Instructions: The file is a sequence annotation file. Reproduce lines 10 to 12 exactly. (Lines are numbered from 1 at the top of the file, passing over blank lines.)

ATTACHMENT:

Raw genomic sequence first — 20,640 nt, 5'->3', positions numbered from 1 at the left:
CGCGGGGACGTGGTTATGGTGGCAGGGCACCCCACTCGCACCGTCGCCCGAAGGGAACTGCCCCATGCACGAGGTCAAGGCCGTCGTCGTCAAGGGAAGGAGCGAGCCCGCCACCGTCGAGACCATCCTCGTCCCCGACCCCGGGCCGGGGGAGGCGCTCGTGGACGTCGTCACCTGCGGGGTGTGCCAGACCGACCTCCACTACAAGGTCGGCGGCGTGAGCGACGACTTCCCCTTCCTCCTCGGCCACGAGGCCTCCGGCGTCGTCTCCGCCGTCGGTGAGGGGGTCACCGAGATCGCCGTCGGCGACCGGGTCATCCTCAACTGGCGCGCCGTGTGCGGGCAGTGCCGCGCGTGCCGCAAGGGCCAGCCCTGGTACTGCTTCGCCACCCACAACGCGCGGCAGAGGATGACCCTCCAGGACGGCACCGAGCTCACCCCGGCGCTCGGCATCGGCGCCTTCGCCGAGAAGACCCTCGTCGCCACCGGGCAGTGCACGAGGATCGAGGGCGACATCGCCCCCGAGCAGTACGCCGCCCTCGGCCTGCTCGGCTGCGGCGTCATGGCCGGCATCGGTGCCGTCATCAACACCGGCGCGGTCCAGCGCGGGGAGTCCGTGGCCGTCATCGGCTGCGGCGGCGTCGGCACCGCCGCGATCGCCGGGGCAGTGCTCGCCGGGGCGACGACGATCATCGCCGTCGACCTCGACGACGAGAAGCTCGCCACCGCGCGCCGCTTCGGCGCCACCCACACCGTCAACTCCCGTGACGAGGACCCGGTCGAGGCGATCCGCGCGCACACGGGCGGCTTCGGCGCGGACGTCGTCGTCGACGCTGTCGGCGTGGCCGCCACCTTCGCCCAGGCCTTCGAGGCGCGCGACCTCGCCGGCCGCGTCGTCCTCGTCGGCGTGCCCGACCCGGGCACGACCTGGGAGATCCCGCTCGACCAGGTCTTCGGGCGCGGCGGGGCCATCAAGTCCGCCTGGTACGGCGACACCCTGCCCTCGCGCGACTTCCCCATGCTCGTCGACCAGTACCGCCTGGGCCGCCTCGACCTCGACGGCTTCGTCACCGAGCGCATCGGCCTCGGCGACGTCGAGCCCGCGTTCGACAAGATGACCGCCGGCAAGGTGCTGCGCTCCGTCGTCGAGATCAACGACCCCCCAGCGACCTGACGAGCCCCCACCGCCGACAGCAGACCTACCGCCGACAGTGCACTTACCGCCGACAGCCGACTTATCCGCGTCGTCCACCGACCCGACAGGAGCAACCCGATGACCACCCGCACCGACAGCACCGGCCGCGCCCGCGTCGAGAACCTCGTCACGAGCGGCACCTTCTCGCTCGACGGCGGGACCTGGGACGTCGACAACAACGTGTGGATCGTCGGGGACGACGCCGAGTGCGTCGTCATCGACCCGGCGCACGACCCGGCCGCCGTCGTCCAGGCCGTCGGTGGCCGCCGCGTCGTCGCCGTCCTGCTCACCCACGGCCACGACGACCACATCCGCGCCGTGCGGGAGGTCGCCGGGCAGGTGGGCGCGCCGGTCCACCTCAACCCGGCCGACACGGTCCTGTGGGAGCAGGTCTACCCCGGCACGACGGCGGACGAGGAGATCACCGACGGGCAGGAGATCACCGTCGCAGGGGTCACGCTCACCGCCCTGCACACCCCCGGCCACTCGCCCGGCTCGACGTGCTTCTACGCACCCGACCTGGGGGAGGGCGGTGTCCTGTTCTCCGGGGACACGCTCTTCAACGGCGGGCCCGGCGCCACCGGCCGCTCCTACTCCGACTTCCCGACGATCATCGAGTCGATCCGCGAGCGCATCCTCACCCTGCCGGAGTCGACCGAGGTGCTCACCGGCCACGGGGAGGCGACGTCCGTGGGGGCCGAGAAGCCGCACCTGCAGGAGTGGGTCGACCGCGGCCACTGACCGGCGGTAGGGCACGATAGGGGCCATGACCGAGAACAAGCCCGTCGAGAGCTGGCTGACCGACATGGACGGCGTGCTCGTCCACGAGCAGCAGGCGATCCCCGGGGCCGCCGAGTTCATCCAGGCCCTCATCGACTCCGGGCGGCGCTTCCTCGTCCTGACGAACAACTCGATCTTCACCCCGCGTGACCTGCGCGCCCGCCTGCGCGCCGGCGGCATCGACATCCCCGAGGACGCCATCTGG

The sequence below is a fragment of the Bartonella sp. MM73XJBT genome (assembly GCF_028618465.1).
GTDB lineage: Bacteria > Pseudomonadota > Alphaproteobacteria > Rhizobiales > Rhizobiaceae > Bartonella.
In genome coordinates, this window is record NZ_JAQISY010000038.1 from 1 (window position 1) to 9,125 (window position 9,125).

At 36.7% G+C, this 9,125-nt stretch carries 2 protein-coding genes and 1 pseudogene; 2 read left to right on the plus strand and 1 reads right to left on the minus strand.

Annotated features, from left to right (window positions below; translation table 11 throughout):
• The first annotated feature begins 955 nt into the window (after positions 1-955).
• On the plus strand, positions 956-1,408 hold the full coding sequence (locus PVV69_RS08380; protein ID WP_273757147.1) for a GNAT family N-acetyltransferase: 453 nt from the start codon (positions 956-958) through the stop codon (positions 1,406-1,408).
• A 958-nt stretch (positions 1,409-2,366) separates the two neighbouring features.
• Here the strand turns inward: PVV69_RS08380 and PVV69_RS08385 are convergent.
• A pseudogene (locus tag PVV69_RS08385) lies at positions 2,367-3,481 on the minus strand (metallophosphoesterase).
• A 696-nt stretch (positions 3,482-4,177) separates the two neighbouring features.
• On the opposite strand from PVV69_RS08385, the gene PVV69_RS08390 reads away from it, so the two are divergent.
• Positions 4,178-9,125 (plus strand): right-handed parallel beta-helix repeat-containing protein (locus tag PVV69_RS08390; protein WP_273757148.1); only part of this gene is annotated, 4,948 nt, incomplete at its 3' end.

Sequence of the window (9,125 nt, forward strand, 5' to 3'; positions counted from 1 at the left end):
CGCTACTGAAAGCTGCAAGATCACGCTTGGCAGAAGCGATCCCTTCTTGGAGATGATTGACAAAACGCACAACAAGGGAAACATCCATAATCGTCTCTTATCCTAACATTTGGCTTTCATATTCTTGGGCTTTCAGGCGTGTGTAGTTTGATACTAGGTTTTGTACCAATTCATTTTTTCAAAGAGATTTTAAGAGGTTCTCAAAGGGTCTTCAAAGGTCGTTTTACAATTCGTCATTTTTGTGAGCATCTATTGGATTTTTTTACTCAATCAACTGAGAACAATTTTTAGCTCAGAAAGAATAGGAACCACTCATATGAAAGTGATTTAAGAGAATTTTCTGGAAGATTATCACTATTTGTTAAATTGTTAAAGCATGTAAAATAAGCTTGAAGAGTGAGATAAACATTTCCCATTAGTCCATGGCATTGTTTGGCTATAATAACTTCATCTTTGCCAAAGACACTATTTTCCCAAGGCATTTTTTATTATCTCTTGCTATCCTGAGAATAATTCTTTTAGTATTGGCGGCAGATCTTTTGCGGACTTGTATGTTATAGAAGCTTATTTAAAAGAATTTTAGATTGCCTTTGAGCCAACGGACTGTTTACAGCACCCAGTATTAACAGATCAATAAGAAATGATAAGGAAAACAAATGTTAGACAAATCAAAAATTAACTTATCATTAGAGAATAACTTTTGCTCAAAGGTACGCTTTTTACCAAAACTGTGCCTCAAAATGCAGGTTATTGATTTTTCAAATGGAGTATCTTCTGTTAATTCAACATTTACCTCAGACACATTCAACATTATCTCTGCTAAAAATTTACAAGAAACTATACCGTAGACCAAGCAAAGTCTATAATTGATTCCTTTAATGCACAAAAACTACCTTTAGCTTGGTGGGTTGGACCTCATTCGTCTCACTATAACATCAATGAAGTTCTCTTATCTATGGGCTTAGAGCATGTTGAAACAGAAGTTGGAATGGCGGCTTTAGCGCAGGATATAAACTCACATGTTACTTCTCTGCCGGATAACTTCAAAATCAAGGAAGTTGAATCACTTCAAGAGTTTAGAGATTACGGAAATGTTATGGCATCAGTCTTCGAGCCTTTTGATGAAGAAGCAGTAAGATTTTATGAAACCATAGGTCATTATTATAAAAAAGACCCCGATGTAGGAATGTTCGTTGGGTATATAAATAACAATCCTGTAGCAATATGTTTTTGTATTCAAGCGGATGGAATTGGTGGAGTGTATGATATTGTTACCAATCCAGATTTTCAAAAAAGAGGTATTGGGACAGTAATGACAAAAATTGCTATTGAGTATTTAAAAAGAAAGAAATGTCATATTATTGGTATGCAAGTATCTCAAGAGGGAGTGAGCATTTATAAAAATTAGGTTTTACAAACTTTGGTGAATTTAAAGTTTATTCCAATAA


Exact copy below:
• A 958-nt stretch (positions 1,409-2,366) separates the two neighbouring features.
• Here the strand turns inward: PVV69_RS08380 and PVV69_RS08385 are convergent.
• A pseudogene (locus tag PVV69_RS08385) lies at positions 2,367-3,481 on the minus strand (metallophosphoesterase).